FIG. 1 illustrates an example environment 100 which is a virtual environment in which example embodiments of the present disclosure may be implemented. In example environment 100, a road surface 105 may be designed to allow either one-way or two-way automobile traffic to travel thereon. Traffic on each direction may have one or more driving lanes 115. Road surface 105 may be provided with one or more lines such as a line 110 and a line 120, for example, as lane markings to identify or otherwise designate a driving lane 115 on road surface 105. In some embodiments, road surface 105 may include other markings as lane markings such as, for example, a plurality of surface reflectors 130. Either or both of lines 110 and 120 may be solid, broken or in another pattern, and may be of any color and any texture. For illustrative purpose and not limiting the scope of the present disclosure, in FIG. 1, line 110 is shown as a solid line and line 120 is shown as a broken line. In some embodiments, road surface 105 may have other kinds of markings such as, for example, an arrow sign 140 or other symbols or text painted or disposed on road surface 105. In some embodiments, one or more or all kinds of markings and lines mentioned above may be absent on road surface 105 to simulate certain kinds of road surfaces such as, for example, country roads, dirt roads, unpaved roads, private roads, and roads covered with debris, mud, or snow.

In some embodiments, road surface 105 may be provided with one or more road structures such as traffic dividers dividing a driving lane from another driving lane. In some embodiments, one or more roadside structures such as road shoulders, side rails or curbs 150 may be provided alongside the road surface 105 in a direction parallel with the automobile traffic, on either side or both sides of road surface 105. In some embodiments, objects such as traffic signs 160, commercial signs or billboards may also be provided alongside the road surface 105 in a direction parallel with the automobile traffic. Traffic signs or other signs may also be provided above road surface 105 where the automobile traffic is not affected.

In some environments, objects such as bushes, trees or other plants 170, and other structures such as lampposts, power posts, utility poles or buildings may be provided alongside the road surface 105 in a direction parallel with the automobile traffic.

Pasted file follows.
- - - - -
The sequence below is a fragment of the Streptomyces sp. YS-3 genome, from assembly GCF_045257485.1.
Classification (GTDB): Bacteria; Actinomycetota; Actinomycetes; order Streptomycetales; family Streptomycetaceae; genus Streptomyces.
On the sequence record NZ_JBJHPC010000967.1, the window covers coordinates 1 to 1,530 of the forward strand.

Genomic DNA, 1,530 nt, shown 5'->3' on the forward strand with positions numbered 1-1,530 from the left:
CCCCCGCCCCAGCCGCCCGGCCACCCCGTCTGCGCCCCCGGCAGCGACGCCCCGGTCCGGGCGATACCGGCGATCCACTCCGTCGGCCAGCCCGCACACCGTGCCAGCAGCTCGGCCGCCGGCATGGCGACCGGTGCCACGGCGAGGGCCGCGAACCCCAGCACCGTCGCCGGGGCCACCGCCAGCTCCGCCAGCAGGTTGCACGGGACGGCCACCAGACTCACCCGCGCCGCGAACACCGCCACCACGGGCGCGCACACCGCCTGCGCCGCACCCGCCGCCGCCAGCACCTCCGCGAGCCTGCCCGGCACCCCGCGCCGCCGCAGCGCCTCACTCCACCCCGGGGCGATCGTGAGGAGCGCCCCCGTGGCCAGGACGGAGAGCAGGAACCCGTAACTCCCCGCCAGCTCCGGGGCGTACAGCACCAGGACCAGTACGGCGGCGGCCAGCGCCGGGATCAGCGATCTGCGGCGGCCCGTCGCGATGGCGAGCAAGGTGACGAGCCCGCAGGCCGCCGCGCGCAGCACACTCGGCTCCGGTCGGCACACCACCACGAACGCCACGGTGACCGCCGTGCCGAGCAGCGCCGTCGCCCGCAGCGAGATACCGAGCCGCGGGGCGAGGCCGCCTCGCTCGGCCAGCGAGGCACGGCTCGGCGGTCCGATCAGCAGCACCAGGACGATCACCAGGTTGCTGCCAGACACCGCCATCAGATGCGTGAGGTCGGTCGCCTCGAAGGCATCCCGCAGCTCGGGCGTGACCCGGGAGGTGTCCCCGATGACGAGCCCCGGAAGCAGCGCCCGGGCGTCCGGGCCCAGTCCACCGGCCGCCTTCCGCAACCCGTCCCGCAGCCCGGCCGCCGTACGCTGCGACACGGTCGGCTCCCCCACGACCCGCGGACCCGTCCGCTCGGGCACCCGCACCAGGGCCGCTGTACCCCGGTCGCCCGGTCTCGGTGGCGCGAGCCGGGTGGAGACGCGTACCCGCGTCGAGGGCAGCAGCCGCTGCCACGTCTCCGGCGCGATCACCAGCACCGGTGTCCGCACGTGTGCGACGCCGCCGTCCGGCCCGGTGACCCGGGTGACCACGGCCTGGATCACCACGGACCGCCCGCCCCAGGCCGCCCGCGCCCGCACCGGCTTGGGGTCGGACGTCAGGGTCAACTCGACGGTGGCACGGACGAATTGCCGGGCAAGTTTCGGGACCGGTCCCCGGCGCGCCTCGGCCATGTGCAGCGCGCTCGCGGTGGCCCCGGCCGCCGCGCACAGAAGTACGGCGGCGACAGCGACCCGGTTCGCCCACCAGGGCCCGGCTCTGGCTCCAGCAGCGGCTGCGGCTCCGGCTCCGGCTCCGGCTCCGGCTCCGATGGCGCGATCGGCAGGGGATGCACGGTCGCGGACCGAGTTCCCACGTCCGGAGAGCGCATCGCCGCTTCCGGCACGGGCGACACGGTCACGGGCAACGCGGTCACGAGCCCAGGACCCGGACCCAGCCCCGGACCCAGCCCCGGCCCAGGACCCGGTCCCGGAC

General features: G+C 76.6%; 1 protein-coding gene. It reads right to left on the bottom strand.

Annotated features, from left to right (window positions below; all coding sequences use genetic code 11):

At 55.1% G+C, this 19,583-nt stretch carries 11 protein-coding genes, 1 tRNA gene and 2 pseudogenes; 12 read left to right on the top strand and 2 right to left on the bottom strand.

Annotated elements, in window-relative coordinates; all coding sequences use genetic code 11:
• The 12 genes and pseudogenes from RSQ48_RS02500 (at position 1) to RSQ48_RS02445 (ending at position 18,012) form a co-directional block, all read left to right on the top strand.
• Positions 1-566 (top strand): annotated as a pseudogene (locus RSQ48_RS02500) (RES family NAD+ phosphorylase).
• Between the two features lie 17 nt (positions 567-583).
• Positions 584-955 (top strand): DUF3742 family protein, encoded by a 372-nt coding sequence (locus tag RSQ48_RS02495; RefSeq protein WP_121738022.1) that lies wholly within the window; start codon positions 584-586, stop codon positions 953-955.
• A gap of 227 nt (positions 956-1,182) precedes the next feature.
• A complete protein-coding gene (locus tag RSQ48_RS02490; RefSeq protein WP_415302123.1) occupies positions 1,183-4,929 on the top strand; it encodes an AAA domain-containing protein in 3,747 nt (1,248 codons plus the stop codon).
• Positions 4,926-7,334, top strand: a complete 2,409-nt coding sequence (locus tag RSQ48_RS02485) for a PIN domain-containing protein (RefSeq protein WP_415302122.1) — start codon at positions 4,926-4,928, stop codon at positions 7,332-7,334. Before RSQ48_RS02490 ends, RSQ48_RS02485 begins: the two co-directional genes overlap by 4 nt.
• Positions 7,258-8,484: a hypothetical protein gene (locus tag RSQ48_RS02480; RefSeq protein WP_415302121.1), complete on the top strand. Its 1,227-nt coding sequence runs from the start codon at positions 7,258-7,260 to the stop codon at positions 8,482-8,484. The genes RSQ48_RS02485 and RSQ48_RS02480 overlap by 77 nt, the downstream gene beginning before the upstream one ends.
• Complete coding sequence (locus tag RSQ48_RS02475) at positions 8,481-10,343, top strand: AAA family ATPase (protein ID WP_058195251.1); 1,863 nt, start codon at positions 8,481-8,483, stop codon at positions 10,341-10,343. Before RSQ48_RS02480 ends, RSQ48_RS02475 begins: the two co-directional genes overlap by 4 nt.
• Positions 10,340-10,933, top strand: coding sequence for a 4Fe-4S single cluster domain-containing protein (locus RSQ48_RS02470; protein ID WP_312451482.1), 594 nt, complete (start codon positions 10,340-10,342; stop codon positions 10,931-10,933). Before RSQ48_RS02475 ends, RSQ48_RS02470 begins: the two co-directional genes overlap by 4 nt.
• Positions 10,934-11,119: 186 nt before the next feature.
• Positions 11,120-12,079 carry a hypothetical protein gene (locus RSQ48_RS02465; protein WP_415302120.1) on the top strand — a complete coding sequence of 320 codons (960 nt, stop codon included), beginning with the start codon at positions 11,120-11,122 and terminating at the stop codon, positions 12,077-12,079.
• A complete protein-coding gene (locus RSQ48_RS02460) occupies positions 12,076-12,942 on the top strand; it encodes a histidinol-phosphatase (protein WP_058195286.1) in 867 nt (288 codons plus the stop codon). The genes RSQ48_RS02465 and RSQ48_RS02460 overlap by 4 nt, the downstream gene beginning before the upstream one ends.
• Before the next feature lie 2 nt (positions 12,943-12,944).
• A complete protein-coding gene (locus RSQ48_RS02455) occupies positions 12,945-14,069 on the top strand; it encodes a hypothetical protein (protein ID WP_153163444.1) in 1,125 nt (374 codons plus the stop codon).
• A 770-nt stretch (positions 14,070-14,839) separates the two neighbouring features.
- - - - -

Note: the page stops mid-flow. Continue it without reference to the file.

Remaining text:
A virtual vehicle with one or more virtual sensors mounted thereon may be utilized in environment 100 for generation of sensor data. For example, a vehicle 190 as illustrated in FIG. 1 may traverse environment 100 by driving on road surface 105 within driving lane 115. One or more sensors, such as sensors 191, 192 and 193, may be mounted on vehicle 190 and utilized, while vehicle 190 traverses on road surface 105, to characterize environment 100 by generating certain sensor data according to specific characteristics of each of the sensors 191, 192 and 193. The sensor data may be recorded and later utilized in developing a lane boundary detection algorithm, a software procedure programmed to identify or otherwise determine lane boundaries of the one or more driving lanes 115 within environment 100. For example, sensors 191, 192 and 193 mounted on vehicle 190 may characterize environment 100 by identifying and/or recording certain characteristics of some or all of the objects, structures, markings and lines present in environment 100 as mentioned above, including lines 110 and 120, surface reflectors 130, markings or text 140, road shoulders or side rails 150, signs 160, as well as trees or other plants 170. In addition, sensors 191, 192 and 193 mounted on vehicle 190 may also characterize and record other vehicles present in environment 100, moving either in the same or opposite direction of vehicle 190, such as vehicles 181, 182 and 183 as illustrated in FIG. 1. Sensor data corresponding to characterization of other vehicles such as vehicles 181, 182 and 183 may be utilized by the lane boundary detection algorithm to aid in identifying or otherwise determining the lane boundaries.

The approach taken by the present disclosure to realize a low-cost and efficient solution for acquisition of sensor data is by substantially transforming from real world to a virtual space items and objects illustrated in FIG. 1, as well as the traversal of the sensor-carrying vehicle and the characterization of the environment. Namely, every item depicted in FIG. 1 is modeled to represent an actual object in the real world, and can also represent a virtual object in a virtual space. In general, such a system that performs the real-word-to-virtual space transformation as well as the virtual sensor data generation is realized by utilizing a computing device or one or more processors.

FIG. 2 illustrates an example sensor data generation system 200 in which example embodiments of the present disclosure may be implemented. Sensor data generation system 200 may execute a simulation in order to produce sensor data 250 suitable for developing, testing, and/or training various lane boundary detection algorithms. Sensor data generation system 200 may do this in any suitable method. For example, sensor data generation system 200 may be embodied as hardware, software, or some combination thereof.